§ this Amendment is whether we are to raise all these small issues. If so, we shall not get the Bill through at all. It is an unquestionable fact that butter can be impoverished; we had evidence of it before the Committee, and the Government are perfectly right in safeguarding themselves against this new form of adulteration by introducing the word "impoverished." Only the other day I received a circular of some company that is going to deal with butter which has lost some of its essentials. Why should not that be dealt with just as much as adulteration? This word "impoverish" will be most fitting for dealing with that system. I hope the Government will not delete the words, and that my hon. friend will not persist in raising small matters like this, because I am sure we all desire the Bill, which is a very useful one, to pass.
§ Mr. D. A. THOMAS (Merthyr Tydvil)
We have been told that this matter was thoroughly discussed in Committee. But now that the Bill has come back to this House we are entitled to consider the whole matter, and I think before we proceed we ought to have some answer as to the meaning of the word "impoverish."
§ Question put.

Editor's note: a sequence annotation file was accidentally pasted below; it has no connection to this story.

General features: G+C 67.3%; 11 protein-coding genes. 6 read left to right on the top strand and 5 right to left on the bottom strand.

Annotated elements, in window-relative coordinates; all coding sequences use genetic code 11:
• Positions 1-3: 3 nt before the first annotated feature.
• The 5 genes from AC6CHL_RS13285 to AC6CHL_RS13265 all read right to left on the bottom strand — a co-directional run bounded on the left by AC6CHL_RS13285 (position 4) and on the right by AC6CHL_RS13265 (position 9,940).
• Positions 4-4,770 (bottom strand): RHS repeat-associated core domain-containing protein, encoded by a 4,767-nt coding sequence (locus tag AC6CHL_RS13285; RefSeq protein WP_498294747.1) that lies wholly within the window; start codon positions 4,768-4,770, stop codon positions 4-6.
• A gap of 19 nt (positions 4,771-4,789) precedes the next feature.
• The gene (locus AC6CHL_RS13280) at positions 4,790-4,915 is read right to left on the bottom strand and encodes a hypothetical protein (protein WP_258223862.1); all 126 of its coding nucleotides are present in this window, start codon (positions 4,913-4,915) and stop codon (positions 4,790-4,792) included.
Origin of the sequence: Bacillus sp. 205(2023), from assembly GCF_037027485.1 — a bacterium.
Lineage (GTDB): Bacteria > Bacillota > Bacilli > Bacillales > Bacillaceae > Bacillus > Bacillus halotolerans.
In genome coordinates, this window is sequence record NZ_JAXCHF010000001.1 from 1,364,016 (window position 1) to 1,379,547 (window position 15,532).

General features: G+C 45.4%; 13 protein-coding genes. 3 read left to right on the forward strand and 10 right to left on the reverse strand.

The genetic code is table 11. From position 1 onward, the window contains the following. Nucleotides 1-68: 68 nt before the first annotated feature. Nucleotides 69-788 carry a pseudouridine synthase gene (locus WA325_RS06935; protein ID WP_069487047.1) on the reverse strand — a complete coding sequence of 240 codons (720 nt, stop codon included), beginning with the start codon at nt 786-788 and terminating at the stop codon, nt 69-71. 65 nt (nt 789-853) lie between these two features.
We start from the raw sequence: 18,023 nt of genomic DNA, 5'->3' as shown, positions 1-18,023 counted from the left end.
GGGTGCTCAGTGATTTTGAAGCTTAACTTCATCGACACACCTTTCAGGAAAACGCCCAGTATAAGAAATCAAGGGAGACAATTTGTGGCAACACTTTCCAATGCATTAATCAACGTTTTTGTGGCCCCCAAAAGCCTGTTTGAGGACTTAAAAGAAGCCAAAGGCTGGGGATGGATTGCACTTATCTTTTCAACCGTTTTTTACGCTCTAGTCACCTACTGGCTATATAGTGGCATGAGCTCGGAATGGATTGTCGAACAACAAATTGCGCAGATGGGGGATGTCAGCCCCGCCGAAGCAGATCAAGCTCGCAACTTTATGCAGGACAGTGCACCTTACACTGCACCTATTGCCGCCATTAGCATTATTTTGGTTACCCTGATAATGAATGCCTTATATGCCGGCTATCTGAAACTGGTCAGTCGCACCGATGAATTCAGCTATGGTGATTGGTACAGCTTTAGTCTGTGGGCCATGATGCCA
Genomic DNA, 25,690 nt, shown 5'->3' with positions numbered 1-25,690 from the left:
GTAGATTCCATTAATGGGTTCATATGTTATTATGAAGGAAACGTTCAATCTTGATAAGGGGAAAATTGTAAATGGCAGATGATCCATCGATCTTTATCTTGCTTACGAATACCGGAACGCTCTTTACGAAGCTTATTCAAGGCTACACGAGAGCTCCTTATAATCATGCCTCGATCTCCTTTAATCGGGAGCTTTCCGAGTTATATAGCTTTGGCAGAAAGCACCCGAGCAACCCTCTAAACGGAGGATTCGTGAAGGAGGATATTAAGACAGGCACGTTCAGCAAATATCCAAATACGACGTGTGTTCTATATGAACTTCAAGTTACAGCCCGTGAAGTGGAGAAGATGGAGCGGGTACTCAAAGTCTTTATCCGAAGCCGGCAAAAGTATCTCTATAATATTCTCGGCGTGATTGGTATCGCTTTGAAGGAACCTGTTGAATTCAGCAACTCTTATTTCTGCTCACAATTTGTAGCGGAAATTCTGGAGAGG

§ The House divided:—Ayes, 162; Noes,, 24. (Division List, No. 279.)1237
|Abraham, W. (Cork, N. E.)||Collings, Rt. Hon. Jesse||Field, Admiral (Eastbourne)|
|Archdale, Edward Mervyn||Cook, Fred. Lucas (Lambeth)||Finlay, Sir Robert Bannatyne|
|Arrol, Sir William||Cooke, C. W. R. (Hereford)||Fisher, William Hayes|
|Baird, John George Alexander||Cornwallis, Fiennes Stanley W.||FitzGerald, Sir Robt. Penrose-|
|Banbury, Frederic George||Cox, Irwin Edward B.||Flower, Ernest|
|Barnes, Frederic Gorell||Crilly, Daniel||Foster, Colonel (Lancaster)|
|Bartley, George C. T.||Cross, Alexander||Foster, Harry S. (Suffolk)|
|Barton, Dunbar Plunket||Cubitt, Hon. Henry||Foster, Sir Walter (Derby Co.),|
|Bathurst, Hon. Allen Benjamin||Curran, Thomas B. (Donegal)||Fry, Lewis|
|Begg, Ferdinand Faithfull||Curzon, Viscount||Garfit, William|
|Bemrose, Sir Henry Howe||Davies, Sir H. D. (Chatham)||Gibbons, J. Lloyd|
|Bhownaggree, Sir M. M.||Denny, Colonel||Gilliat, John Saunders|
|Billson, Alfred||Dickson-Poynder, Sir John P.||Goldsworthy, Major-General|
|Bousfield, William Robert||Digby, John K. D. Wingfield-||Gordon, Hon. John Edward|
|Broadhurst, Henry||Dillon, John||Goschen, Rt Hn G J. (St. George's|
|Brodrick, Rt. Hon. St. John||Donelan, Captain A.||Gray, Ernest (West Ham)|
|Brookfield, A. Montagu||Donkin, Richard Sim||Gull, Sir Cameron|
|Bryce, Rt. Hon. James||Doogan, P. C.||Gurdon, Sir William Brampton.|
|Burns, John||Doughty, George||Hanbury, Rt. Hon. Robert W.|
|Cavendish, V. C. W. (Derbysh.)||Douglas, Rt. hon. A. Akers-||Hare, Thomas Leigh|
|Chaloner, Captain R. G. W.||Drucker, A.||Helder, Augustus|
|Chamberlain, Rt. Hon J. (Birm.||Duckworth, James||Henderson, Alexander|
|Chamberlain, J. A. (Worc'r)||Duncombe, Hon. Hubert V.||Hill, Sir Edward Stock (Bristol,|
|Charrington, Spencer||Evans, Samuel T. (Glamorgan)||Hudson, George Bickersteth|
|Clark, Dr. G. B. (Caithness-sh.)||Fardell, Sir T. George||Jebb, Richard Claverhouse|
|Coghill, Douglas Harry||Fellowes, Hon. Ailywyn Edw.||Jeffreys, Arthur Frederick|
|Cohen, Benjamin Louis||Fenwick, Charles||Jenkins, Sir John Jones|